The heart of the ancient Maya civilization that persisted for thousands of years in Mesoamerica was in Belize. The Maya survived many centuries of wars, imperialism, colonialism and natural disasters and continued to thrive as the only native people in Belize. There are three main factions of Maya that currently reside in Belize, which are the Yucatec, Kekchi, and Mopan. The Yucatec Mayas mainly live in northern Belize where they migrated in the middle of the 19th century from the Yucatan Peninsula in Mexico. Most Mayas here are more Hispanicized versus Anglicized. They generally identify as Catholics and speak Yucatec Mayan and Spanish as their main languages but some of them do not speak the Mayan dialect.
Traditional Food and Living of Yucatec Maya
However, despite the distinct influence of European culture, the Yucatec Mayas continue to revere certain Maya gods. Harvest and planting time are the main areas for these gods to emerge. The Yucatec traditionally grows corn and sugar cane. The latter is more recent, however, having only started in the 1960s. Traditional food for the Yucatec Mayas has been the same for many centuries. The main staple is corn tortillas, which are supplemented with beans, chiles, chicken, and pork. The rural villages of the Yucatec Mayas have houses made with thatched roofs and plastered limestone exteriors. In modern times, concrete houses have replaced these traditional dwellings in some places due to natural disasters.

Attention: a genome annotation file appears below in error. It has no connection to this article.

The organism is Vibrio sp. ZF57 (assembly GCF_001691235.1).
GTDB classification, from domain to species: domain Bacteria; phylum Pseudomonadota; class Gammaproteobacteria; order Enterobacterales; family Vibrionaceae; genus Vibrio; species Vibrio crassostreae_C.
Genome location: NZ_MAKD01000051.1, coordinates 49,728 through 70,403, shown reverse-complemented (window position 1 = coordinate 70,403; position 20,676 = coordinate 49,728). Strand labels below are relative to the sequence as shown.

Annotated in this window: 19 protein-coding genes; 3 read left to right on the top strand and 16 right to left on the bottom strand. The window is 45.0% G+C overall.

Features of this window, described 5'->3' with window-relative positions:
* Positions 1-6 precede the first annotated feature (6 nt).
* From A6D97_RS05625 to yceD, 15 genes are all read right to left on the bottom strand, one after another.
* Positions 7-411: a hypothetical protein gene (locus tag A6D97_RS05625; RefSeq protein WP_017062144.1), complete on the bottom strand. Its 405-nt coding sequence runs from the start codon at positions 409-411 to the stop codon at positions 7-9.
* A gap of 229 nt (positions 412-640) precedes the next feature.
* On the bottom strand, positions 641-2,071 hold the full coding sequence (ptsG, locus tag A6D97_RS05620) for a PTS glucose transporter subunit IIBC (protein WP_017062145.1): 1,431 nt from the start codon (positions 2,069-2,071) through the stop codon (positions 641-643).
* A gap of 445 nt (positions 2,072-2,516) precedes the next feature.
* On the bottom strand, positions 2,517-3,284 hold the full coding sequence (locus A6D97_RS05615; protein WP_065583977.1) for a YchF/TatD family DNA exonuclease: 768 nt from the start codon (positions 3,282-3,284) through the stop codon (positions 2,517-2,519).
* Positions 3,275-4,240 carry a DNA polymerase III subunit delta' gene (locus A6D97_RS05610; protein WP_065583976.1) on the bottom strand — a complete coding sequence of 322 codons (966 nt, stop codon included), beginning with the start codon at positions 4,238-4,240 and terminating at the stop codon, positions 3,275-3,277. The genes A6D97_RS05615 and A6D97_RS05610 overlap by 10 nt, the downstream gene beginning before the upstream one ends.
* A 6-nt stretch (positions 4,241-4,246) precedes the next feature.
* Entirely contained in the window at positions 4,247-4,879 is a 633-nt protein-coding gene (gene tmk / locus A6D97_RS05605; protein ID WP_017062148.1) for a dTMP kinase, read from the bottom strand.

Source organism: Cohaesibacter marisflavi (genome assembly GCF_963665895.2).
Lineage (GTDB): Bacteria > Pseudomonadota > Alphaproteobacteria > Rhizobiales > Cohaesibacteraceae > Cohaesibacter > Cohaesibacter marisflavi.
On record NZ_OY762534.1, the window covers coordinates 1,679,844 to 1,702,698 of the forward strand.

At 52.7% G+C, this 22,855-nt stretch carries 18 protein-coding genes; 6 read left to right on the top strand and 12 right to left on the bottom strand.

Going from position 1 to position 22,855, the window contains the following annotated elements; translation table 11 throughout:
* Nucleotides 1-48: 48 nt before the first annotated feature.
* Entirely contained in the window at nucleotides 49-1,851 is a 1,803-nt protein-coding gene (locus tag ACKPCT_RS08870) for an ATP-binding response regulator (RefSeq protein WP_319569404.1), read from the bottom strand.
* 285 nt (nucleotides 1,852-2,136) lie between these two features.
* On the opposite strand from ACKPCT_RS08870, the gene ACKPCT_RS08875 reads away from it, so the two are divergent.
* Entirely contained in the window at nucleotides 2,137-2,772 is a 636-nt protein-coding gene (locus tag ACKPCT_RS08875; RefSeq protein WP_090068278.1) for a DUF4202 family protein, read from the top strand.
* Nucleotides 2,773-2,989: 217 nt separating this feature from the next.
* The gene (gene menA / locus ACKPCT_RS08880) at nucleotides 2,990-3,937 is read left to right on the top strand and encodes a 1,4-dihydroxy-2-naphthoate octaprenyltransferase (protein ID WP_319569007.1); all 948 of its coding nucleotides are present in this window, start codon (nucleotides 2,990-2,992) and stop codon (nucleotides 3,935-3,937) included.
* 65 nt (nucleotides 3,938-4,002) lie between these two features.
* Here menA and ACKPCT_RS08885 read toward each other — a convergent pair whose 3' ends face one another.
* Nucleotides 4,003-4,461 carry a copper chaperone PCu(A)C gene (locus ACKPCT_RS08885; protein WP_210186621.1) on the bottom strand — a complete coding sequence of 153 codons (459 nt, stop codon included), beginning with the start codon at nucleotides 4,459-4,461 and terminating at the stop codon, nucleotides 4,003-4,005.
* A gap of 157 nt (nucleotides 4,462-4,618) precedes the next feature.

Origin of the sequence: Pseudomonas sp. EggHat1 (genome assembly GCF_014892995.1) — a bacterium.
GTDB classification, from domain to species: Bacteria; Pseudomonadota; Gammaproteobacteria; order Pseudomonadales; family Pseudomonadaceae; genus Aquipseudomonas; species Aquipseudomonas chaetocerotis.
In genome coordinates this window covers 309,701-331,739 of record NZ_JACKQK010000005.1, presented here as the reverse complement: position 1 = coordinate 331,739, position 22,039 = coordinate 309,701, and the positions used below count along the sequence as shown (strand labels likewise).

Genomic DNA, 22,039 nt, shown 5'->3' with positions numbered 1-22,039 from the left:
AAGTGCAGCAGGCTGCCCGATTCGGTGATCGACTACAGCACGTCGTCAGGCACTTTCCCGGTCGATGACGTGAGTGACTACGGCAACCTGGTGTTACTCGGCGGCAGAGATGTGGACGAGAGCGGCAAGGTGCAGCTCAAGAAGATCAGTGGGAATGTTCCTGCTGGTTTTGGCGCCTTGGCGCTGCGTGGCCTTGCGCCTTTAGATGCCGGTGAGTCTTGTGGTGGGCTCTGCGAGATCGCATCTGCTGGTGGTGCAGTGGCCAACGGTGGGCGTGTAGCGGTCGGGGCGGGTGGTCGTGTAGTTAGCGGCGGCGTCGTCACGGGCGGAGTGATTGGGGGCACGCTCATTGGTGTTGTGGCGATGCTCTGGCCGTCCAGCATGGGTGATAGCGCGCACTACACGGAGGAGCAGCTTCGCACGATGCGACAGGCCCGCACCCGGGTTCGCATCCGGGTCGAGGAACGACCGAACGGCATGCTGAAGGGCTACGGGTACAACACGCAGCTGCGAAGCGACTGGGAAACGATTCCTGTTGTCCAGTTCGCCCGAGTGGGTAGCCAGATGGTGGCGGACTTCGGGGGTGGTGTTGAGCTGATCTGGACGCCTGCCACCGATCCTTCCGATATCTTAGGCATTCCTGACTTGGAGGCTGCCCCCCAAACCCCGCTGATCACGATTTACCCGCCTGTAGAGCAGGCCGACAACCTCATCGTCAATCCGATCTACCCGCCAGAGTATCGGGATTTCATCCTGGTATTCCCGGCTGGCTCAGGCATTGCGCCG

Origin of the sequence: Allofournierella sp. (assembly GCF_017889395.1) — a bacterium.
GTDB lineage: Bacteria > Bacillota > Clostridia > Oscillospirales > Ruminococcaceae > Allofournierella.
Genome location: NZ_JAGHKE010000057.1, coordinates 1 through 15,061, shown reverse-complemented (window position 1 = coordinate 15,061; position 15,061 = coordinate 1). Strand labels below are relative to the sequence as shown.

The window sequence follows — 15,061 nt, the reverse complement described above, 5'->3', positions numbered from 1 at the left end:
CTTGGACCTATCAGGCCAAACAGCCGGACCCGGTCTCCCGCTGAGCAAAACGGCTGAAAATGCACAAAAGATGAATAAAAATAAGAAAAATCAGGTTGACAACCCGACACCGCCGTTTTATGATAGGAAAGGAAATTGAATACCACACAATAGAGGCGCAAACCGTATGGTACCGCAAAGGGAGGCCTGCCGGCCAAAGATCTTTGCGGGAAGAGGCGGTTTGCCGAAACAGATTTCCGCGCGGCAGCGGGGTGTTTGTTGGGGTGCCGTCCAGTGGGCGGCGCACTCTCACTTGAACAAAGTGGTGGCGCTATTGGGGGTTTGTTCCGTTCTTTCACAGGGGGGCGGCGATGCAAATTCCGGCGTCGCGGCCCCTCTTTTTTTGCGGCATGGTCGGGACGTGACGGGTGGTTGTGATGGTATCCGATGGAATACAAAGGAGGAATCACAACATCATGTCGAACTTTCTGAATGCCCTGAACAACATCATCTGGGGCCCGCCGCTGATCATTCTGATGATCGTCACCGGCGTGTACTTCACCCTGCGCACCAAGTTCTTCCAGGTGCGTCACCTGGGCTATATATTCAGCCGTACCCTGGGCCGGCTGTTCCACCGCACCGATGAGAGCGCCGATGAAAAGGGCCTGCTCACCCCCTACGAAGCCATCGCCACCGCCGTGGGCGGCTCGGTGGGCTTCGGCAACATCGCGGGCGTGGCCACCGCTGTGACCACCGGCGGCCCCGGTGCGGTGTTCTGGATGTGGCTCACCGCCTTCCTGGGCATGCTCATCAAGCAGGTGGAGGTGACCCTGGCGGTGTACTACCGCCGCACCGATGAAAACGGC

Another economy emerged for the Yucatec Maya in homemade handicrafts. These articles of carvings, embroidery, and sewing have become popular with tourists and now supplement income from farming. Other Yucatec Mayas have found further work in selling souvenirs and guiding tours.
Residing along with the Yucatec Maya in northern Belize are the Mestizos. This term refers to those who have a mixed heritage that includes Yucatec Maya and also Spanish. Like the Yucatec Maya, they also fled the Yucatan Peninsula in Mexico during the Guerra de las Castas conflict in the middle of the 19th century. Even after the conflict ended, many of those who fled remained in Belize. Mestizo communities still stick with traditional practices and most still practice Catholicism. Like the Yucatec, they farm corn, peppers, sugar cane, and beans.
The cuisine of the Mestizos
The traditional cuisine of the Mestizos includes both Maya and Spanish tastes. Corn is the centerpiece as with the Yucatecs, and then other ingredients like squash, plantains, black beans, and peppers accent the meals. In recent years, some of this group’s traditional foods like tamales, tacos, and relleno negro have exploded in popularity all over Belize.